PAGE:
The mineral wealth of Charnea is concentrated in the Adjer range stretching across Gangara, Ouedmaqqor and the eponymous Adjer province, which forms the bulk of the Adjer-Tenere igneous province. The entire region is home to a variety of important ores bearing a wealth of industrial metals including gold, iron and copper. In recent years, exploration of the region's geological formations has revealed deposits of Laurite, a mineral ore containing ruthenium, osmium, and iridium, which are rare elements highly sought after in the electronics industry, in addition to some amounts of iron and rhodium. Extraction of Laurite in the Harakez valley some 140 kilometers south of Azut began in 2020. The economic potential of Laurite extraction is mostly untapped and represents a potentially lucrative new horizon for the future expansion of the Charnean mining sector.

Tamse refinery in Agnannet, COPEC's largest petrochemical plant

Petroleum extraction makes up another significant component of the Charnean mineral wealth. There are two main oil producing regions in the country, located in the far east and the far western regions of the country. The eastern fields, located in the provinces of Saadia, Hatheria and Zahra, have far larger proven reserves of petroleum and natural gas. However, the eastern regions have suffered from long standing political instability, economic underdevelopment and were the main active front of the Ninvite War some decades past. The destruction of extraction and refining infrastructure by war along with the continuing instability in the region and the threat of the Azdarin Liberation Front has greatly limited and curtailed investment in oil and gas extraction in the region. Conversely, the western fields located mainly in Azalay province are far better explored and have much more infrastructure in place, making them much more economically valuable despite having only a fraction of the reserves of the eastern fields. Oil extraction and processing in Charnea has been nationalized since 1945, consolidated as part of the state-owned energy giant COPEC. Despite the size of the petro-industry in Charnea, the export of oil and gas only accounts for 3% of GDP and less than half of COPEC's yearly earnings. The majority of the oil and gas extracted by COPEC are destined for domestic use primarily as refined petrochemical products needed by many industrial firms in the massive plastics industry in Charnea, as well as the Charnean energy market. 80% of all electricity in Charnea is generated in gas-fired power plants with an additional 16% being generated in power plants burning heavy oil. Both of these fuel types are supplied almost exclusively by COPEC, and the generation plants are themselves owned by a COPEC subsidiary.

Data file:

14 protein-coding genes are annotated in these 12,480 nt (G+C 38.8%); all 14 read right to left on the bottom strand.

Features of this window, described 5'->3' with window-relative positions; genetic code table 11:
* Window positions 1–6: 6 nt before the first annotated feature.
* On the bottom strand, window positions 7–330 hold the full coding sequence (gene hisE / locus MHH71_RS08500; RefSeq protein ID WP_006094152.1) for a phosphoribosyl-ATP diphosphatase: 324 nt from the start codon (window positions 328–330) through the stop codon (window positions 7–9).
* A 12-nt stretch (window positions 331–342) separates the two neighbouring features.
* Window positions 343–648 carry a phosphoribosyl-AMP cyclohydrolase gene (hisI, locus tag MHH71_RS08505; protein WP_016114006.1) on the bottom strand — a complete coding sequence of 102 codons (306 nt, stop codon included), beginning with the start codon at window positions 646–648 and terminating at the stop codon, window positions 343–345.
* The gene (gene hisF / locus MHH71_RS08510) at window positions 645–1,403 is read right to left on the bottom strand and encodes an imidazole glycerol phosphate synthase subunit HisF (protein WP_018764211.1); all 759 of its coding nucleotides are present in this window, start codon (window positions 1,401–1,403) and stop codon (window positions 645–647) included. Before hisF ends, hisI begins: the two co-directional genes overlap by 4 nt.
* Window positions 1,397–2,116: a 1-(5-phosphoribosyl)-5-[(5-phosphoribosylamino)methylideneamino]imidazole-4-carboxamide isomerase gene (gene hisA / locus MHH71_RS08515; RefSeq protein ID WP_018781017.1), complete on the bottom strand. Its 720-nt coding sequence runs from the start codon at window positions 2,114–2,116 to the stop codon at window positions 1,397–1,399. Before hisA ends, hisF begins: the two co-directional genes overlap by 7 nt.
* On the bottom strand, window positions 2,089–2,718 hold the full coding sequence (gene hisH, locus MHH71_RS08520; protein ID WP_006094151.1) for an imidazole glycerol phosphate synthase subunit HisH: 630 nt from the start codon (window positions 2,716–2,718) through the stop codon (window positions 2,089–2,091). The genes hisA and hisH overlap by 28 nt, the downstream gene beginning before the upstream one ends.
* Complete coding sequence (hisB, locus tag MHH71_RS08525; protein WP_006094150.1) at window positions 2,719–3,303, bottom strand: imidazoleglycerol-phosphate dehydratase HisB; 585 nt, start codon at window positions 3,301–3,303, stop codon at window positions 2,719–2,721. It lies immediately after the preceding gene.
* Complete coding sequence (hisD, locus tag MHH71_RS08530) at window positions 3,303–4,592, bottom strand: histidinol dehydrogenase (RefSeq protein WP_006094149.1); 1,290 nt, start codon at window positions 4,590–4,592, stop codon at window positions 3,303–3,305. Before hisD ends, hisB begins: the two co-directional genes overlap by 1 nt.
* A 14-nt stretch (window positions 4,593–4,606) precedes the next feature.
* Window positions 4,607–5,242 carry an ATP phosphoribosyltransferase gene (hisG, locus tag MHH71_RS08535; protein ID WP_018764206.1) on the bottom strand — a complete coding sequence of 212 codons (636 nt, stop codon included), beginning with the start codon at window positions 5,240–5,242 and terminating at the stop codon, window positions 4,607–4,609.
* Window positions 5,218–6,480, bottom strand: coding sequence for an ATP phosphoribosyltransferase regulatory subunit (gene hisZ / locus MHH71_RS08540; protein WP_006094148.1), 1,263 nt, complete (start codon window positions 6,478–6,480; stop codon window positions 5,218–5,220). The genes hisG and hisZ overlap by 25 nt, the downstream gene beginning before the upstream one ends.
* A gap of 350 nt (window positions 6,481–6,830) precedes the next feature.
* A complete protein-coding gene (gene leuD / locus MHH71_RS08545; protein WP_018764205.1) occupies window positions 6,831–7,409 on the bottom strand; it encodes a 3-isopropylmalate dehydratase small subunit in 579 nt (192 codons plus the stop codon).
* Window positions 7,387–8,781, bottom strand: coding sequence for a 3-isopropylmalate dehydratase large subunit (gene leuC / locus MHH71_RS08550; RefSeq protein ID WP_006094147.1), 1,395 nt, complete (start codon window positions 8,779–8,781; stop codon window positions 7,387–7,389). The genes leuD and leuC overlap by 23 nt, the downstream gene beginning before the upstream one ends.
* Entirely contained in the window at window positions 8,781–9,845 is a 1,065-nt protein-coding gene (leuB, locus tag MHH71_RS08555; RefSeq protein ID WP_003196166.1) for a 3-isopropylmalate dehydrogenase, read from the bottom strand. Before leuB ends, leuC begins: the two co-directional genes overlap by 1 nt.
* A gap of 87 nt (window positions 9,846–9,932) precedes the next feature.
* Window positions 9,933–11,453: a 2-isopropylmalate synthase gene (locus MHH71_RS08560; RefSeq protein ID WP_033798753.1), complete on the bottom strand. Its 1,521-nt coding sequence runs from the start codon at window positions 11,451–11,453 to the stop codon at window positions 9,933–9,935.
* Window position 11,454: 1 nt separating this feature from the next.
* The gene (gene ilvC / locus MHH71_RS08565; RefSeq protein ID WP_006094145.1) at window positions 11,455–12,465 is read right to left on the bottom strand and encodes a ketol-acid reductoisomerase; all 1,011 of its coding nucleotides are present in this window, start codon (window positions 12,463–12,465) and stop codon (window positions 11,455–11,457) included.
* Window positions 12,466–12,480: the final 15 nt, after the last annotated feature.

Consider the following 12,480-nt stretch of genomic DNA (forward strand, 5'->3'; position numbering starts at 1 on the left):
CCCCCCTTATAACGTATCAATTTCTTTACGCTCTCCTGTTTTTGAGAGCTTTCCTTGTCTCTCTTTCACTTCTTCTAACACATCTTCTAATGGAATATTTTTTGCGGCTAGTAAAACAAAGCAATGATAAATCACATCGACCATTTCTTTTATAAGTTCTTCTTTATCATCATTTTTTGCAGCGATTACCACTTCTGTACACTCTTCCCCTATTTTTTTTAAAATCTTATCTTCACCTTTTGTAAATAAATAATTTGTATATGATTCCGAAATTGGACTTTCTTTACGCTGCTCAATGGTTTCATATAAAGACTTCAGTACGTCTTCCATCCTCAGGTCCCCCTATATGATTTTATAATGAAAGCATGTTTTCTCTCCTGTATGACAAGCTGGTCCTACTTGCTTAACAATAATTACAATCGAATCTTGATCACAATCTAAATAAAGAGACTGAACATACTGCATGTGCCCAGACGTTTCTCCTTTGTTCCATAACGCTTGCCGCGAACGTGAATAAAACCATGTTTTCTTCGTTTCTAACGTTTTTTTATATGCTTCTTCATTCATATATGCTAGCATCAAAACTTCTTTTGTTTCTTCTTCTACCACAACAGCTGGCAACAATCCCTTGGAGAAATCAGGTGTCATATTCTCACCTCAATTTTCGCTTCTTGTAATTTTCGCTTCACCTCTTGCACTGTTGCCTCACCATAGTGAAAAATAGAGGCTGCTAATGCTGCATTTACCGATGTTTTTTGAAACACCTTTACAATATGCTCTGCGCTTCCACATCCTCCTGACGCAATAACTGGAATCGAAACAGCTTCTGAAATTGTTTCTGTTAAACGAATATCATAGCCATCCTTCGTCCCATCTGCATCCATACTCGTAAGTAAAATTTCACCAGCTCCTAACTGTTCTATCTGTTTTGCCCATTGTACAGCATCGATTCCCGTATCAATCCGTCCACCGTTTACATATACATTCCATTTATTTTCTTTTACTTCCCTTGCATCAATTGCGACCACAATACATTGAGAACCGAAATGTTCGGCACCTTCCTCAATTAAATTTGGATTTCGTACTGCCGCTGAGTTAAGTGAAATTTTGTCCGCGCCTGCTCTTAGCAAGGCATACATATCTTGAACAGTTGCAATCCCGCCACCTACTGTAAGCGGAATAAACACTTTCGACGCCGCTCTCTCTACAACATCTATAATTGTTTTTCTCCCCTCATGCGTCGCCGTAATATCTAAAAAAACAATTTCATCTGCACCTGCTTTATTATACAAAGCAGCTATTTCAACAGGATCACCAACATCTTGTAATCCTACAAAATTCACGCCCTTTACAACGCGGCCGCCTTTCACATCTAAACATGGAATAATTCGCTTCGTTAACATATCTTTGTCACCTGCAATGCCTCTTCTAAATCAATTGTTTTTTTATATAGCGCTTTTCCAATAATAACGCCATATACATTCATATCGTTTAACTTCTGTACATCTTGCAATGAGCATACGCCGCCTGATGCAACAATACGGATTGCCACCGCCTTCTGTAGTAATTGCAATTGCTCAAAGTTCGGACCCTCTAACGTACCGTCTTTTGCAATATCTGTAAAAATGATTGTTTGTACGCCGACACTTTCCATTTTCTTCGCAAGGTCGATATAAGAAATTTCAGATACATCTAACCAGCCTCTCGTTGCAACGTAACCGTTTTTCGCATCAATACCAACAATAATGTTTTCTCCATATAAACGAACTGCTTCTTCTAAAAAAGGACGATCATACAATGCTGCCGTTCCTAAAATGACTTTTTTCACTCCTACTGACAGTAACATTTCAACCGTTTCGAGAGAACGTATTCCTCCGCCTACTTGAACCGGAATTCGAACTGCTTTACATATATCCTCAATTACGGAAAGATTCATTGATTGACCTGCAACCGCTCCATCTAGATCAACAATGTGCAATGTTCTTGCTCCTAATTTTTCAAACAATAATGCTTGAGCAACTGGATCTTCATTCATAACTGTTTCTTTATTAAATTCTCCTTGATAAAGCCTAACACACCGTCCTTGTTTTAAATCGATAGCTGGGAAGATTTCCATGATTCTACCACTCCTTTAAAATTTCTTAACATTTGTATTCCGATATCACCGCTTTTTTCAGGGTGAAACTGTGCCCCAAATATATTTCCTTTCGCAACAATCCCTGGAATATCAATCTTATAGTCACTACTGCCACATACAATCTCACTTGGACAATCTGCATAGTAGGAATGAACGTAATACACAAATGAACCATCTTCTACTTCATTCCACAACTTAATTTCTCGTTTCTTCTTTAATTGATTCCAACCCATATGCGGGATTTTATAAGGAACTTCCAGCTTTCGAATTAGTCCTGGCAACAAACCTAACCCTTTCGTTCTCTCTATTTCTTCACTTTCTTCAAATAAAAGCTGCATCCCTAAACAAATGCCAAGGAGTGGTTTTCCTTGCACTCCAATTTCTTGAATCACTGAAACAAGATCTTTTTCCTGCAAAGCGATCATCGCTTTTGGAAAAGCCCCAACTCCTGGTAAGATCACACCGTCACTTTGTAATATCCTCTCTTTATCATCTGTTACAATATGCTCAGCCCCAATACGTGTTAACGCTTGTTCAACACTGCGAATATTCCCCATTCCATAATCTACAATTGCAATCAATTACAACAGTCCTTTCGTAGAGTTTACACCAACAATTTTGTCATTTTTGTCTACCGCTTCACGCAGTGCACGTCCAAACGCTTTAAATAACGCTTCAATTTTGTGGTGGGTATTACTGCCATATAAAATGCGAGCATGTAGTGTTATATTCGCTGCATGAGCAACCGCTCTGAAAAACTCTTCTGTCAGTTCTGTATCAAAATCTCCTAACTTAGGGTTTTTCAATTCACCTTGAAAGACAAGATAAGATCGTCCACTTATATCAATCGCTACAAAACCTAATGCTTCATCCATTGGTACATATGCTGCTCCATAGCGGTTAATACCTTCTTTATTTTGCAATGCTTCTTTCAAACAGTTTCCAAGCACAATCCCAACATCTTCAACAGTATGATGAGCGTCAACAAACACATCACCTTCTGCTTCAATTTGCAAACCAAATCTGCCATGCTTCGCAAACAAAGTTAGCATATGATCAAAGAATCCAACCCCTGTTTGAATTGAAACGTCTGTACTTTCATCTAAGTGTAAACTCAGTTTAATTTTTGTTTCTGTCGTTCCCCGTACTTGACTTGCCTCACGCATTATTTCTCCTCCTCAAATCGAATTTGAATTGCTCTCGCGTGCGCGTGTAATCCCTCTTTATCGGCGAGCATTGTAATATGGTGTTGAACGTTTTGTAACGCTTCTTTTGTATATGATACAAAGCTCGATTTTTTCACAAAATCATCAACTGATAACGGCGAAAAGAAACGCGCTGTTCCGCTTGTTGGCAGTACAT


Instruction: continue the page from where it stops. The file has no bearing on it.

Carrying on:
Main production hall of the Aghzu plastics factory, equipped with advanced computerized custom molding equipment

The secondary sector of the Charnean economy is highly consolidated, with more than three quarters of all economic activity within the manufacturing industries being consolidated within just three major conglomerates. These are Ishar, Plexico and Akundar, together known as the "big three". Plexico, an enormous plastics industry corporation, is by far the largest of the big three. It serves as one of the main suppliers of basic as well as complex plastic products on a global scale, accounting for the majority of Charnean exports of plastic products which in total account for some 17% of the national GDP. Plexico's plastic products range from highly complex and heavily engineered medical grade items to cheap mass produced industrial components such as plastic pipes. The company is also one of the largest contributors to the worldwide supply of the plastics industry's most basic material, the pre-production plastic pellets which serve as the main input of all plastic products. Of the big three, Plexico is the most politically connected with an especially close business relationship with COPEC as its main supplier of key petrochemicals for the production of plastic materials. Plexico wields outsized political influence thanks to its status as the largest company in Charnea by revenue and one of the country's largest employers. Plexico grew to this immense size through the constant financial support and legal acquiescence of the Charnean government which invested heavily in growing the domestic plastics industry in the 1960s and and 70s, capitalizing on the incredibly low cost of the petrochemicals in the domestic market needed as inputs for the industry as well as the effects of the demographic dividend which Charnea was experiencing in those decades. The main campuses of Plexico's plastics empire are Aghzu factory located in Agnannet, Aszar in Ekelhoc and the Thalsa facility in Tezzat, all of which are found in close proximity to COPEC refineries and chemical plants which supply these factories with their raw materials. Plexico's monopoly on the Charnean plastics industry stems from its access to the financial rescources of the Charnean state and its international backers, which have allowed it to dominate the market in which other firms struggle to surpass the high financial and technological barriers of entry.